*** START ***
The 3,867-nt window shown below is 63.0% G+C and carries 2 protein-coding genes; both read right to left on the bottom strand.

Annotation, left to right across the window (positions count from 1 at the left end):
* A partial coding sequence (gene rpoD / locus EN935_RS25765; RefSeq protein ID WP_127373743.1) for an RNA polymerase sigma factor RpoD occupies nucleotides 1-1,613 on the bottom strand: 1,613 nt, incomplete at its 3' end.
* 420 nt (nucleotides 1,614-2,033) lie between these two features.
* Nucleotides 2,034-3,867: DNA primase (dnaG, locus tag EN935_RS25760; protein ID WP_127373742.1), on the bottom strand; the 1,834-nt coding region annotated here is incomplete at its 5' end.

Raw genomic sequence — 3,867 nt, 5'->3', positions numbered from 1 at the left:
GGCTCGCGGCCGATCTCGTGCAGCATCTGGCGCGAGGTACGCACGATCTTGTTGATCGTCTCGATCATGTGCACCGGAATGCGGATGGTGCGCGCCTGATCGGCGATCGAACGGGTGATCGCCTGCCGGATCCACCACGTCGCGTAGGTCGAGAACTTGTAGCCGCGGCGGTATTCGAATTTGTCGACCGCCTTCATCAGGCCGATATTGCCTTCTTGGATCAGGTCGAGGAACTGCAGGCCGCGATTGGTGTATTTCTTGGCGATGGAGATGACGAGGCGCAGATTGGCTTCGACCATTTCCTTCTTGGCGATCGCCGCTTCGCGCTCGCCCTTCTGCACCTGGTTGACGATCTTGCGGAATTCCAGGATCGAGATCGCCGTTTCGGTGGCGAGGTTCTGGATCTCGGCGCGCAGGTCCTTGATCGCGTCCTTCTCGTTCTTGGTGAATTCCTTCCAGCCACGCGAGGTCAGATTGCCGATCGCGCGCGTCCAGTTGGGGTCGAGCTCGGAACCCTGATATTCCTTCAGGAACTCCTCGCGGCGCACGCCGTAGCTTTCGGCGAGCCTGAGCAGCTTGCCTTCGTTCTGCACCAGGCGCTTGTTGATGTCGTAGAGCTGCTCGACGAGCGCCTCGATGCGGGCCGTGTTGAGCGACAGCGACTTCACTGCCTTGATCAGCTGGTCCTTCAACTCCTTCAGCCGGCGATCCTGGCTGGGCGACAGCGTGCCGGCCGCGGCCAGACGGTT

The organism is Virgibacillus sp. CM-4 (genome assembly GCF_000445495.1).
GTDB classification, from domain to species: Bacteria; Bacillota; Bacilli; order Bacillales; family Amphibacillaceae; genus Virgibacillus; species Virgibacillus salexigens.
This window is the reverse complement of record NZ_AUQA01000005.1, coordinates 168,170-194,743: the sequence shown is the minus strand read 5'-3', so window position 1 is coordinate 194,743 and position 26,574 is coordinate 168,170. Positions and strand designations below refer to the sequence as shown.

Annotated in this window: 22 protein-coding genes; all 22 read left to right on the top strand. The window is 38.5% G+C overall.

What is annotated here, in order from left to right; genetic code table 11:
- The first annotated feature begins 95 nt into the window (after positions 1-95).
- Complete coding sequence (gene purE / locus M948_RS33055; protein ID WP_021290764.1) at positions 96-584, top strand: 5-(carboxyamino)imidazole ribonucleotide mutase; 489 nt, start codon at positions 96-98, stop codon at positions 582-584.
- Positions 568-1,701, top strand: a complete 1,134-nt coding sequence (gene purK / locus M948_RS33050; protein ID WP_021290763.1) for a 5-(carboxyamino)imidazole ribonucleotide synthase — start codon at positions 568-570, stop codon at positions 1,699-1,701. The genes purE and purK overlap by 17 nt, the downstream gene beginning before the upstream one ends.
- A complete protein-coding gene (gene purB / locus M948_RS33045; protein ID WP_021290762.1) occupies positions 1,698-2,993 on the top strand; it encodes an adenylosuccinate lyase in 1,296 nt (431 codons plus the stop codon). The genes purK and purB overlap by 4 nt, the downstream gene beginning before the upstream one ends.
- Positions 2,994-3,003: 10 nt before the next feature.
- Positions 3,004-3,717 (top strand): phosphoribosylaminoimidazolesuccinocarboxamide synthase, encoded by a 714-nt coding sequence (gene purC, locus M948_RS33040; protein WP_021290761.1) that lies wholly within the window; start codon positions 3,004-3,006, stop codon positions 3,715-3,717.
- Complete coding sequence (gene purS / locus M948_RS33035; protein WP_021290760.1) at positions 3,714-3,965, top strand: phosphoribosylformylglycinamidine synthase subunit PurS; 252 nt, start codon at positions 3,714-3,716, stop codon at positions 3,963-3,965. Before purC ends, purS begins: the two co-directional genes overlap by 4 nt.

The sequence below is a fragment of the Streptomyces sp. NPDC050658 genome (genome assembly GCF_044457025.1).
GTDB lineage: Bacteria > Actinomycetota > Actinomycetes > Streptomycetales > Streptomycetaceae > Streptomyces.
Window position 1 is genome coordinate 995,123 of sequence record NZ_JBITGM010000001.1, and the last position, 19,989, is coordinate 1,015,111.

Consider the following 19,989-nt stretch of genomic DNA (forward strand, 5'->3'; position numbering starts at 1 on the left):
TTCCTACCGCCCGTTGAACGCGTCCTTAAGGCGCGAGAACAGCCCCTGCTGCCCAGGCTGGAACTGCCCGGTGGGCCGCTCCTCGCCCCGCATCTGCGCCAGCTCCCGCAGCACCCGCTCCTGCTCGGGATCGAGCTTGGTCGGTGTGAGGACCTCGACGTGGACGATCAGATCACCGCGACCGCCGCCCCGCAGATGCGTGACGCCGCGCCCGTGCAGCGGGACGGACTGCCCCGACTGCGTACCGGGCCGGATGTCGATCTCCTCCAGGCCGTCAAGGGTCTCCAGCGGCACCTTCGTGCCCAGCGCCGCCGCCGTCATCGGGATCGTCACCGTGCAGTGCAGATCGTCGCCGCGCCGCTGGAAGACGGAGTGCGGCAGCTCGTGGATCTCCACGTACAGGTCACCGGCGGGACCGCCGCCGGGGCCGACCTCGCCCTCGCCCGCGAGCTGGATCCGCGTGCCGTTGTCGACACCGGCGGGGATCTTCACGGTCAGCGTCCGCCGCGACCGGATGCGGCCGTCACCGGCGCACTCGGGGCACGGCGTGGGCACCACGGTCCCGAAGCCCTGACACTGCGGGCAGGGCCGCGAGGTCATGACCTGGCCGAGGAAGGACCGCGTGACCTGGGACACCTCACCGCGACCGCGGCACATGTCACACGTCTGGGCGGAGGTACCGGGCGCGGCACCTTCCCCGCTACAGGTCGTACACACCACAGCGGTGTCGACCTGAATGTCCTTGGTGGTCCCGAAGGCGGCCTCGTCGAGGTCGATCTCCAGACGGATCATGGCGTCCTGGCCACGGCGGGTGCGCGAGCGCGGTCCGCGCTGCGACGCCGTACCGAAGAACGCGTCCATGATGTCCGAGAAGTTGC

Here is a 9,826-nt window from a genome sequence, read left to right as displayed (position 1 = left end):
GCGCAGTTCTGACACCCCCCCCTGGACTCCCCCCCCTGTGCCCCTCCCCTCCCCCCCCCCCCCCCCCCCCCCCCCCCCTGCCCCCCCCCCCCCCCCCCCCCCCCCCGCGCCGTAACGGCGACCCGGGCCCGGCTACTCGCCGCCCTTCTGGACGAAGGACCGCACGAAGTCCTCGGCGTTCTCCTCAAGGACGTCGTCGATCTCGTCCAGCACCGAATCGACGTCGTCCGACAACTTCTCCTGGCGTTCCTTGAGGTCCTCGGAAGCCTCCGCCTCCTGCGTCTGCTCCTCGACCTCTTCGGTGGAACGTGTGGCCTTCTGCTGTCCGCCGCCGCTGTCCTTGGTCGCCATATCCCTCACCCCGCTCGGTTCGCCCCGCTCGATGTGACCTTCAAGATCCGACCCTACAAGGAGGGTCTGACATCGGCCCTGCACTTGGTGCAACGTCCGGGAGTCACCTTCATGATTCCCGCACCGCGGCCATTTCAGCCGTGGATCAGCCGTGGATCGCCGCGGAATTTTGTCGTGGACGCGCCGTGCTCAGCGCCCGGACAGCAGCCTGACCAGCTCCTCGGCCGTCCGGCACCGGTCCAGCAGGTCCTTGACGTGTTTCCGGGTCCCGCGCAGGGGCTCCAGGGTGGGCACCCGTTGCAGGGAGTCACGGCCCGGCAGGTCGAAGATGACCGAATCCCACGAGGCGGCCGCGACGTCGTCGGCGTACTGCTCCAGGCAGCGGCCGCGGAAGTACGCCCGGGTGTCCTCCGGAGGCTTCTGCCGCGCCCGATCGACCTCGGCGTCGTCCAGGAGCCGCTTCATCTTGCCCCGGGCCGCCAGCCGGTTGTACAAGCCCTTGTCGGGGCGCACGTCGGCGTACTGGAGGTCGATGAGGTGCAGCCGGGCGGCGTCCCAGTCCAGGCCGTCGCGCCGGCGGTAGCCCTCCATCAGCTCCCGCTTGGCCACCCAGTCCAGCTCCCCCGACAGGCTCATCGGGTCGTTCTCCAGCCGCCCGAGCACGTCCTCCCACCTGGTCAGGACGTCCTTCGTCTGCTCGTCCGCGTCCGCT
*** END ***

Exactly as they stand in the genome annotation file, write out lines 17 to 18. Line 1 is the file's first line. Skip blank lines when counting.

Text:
- Positions 2,994-3,003: 10 nt before the next feature.
- Positions 3,004-3,717 (top strand): phosphoribosylaminoimidazolesuccinocarboxamide synthase, encoded by a 714-nt coding sequence (gene purC, locus M948_RS33040; protein WP_021290761.1) that lies wholly within the window; start codon positions 3,004-3,006, stop codon positions 3,715-3,717.